Productivity Commission's path to a low emissions economy

The Productivity Commission’s final report on the opportunities and challenges for New Zealand becoming a low-emissions economy makes clear that action is needed now, says the Minister for Climate Change.

“It also makes clear that delaying action is likely to make the transition more costly, more of a shock for communities, and will limit our options,” says James Shaw.

“The Government will now consider the Commission’s report alongside the more than 15,000 submissions received during consultation on the Zero Carbon Bill, together with other advice on how we can move to a low emissions economy.

“Early action will give communities the time, the tools, and the options to benefit from new economic opportunities that can come from this transition.

“The report highlights many areas we are already working on, including establishing an independent Climate Change Commission and improving New Zealand’s Emissions Trading Scheme (NZETS).

“We’re examining how methane from agriculture and waste should be treated, and how industries and agriculture can develop ways to reduce emissions while maintaining profitability.

“In the farming sector, I’ve met farmers who are already finding financial benefits from lower emissions practices that have significantly reduced their costs.

“Associate Environment Minister Eugenie Sage is working on how to reduce emissions from waste, including strengthening the Waste Minimisation Act.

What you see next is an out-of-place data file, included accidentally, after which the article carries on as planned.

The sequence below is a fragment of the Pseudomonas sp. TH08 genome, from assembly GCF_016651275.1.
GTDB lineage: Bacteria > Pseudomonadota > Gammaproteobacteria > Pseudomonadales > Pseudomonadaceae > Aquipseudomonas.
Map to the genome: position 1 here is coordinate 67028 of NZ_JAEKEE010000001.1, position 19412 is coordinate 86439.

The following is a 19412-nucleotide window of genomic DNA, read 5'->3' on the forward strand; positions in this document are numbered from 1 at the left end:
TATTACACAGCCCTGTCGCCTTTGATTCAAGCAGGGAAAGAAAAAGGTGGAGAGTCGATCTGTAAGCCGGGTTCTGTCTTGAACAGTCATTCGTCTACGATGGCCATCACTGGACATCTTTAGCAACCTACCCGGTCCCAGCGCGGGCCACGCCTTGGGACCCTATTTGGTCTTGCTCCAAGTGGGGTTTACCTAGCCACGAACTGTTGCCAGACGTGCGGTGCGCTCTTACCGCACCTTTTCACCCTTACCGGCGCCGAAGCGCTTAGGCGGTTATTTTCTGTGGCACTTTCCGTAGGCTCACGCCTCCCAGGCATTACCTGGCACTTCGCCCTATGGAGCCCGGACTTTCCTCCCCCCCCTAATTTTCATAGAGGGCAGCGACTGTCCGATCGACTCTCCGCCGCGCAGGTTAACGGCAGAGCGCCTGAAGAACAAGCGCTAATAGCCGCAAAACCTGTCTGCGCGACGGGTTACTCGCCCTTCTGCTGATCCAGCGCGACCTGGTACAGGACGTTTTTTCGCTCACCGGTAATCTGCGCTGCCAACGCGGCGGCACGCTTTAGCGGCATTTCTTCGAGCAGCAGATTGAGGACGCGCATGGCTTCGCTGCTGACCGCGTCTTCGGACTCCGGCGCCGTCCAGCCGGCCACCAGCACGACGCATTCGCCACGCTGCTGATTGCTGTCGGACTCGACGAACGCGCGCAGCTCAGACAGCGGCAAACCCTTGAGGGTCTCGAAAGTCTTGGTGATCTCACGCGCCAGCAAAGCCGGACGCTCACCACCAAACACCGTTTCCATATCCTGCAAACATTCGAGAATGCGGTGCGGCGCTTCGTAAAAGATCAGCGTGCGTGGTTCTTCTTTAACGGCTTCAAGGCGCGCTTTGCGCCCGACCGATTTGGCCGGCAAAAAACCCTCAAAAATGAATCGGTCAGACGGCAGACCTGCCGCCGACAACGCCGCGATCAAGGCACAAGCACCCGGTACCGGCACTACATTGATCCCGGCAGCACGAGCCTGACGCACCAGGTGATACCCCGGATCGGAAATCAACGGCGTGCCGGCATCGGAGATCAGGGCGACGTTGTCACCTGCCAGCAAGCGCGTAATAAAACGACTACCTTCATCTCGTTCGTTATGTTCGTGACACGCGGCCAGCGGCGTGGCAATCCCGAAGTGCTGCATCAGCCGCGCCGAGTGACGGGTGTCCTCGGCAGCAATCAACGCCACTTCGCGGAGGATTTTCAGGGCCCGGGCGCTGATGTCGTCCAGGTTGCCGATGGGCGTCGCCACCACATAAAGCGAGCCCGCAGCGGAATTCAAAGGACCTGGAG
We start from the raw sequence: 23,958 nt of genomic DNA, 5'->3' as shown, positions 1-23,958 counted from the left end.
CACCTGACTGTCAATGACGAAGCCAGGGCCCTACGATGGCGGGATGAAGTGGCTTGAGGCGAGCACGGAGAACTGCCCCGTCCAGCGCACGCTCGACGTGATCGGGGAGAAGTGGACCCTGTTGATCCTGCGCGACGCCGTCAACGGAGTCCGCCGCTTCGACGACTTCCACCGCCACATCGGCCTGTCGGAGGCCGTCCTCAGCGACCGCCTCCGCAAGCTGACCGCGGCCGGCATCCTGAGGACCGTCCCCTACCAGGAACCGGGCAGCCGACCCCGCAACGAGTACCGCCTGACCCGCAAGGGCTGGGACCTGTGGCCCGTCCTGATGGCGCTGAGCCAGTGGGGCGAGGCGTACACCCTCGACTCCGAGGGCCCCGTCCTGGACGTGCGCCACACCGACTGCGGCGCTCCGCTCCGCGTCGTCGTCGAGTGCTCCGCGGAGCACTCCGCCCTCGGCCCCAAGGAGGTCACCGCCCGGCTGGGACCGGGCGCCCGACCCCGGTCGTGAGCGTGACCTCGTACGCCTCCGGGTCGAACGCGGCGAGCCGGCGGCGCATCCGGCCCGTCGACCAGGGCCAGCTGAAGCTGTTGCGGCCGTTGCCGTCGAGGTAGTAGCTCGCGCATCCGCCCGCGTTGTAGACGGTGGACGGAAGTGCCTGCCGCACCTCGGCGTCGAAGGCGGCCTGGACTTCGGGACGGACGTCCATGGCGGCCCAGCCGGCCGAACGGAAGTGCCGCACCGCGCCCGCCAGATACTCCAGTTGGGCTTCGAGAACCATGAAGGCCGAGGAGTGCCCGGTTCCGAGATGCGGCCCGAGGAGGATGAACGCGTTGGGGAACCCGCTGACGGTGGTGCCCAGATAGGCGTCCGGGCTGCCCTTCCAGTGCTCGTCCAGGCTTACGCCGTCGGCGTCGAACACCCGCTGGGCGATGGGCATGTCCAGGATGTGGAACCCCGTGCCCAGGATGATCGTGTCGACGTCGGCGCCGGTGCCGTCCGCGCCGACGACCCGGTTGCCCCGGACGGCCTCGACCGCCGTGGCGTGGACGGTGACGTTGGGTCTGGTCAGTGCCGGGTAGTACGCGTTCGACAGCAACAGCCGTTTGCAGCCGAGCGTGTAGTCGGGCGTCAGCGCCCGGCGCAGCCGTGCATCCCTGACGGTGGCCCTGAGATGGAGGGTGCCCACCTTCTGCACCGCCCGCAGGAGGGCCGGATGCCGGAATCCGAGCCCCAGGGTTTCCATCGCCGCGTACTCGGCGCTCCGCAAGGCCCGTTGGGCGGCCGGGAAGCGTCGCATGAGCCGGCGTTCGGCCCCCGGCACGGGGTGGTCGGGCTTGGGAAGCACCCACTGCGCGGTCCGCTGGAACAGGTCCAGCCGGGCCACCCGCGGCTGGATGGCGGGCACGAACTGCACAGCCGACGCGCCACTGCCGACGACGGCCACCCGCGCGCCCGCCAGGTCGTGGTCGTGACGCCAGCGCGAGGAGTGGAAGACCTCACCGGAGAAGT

“The Productivity Commission recognises that forestry is a key component in achieving net zero emissions by 2050 and improvements to the NZETS will aim to help

foresters make informed decisions about how to maximise the carbon stored in their forests over the long term.

“Other areas where the Government is offering support:

  • The $5.5 billion Families Package
  • $15 million of new operating funding in this year’s Budget for the Sustainable Food and Fibre Futures fund

“The Commission recommends increasing resources for research and the Government has set a target that R and D should comprise 2 per cent of GDP by 2027.

“That will be supported by the introduction of a new tax incentive for business research and development.

“Innovation and technology is also being encouraged through the Government’s Provincial Growth Fund, and will be further supported by the Green Investment Fund, which aims to encourage private capital for low-emissions projects. 

“$100 million dollars of initial capital was committed to the Green Investment Fund in this year’s Budget and we are working to have the Fund established by the end of the year.

“This Government has an ambitious climate change work programme but we need to get the balance right; moving quickly enough to address climate change, while not moving so quickly that we put parts of our economy at risk.

“Right now we’re focused on digesting the details of this report.

“Our next step is to provide a full cross-government response to the report in the coming months,” says Mr Shaw.

“Like the Productivity Commission, the Government believes that we can build a pathway to a low emissions, sustainably productive New Zealand which will provide a better, healthier, more rewarding future for us, our children, and the generations to follow,” says James Shaw.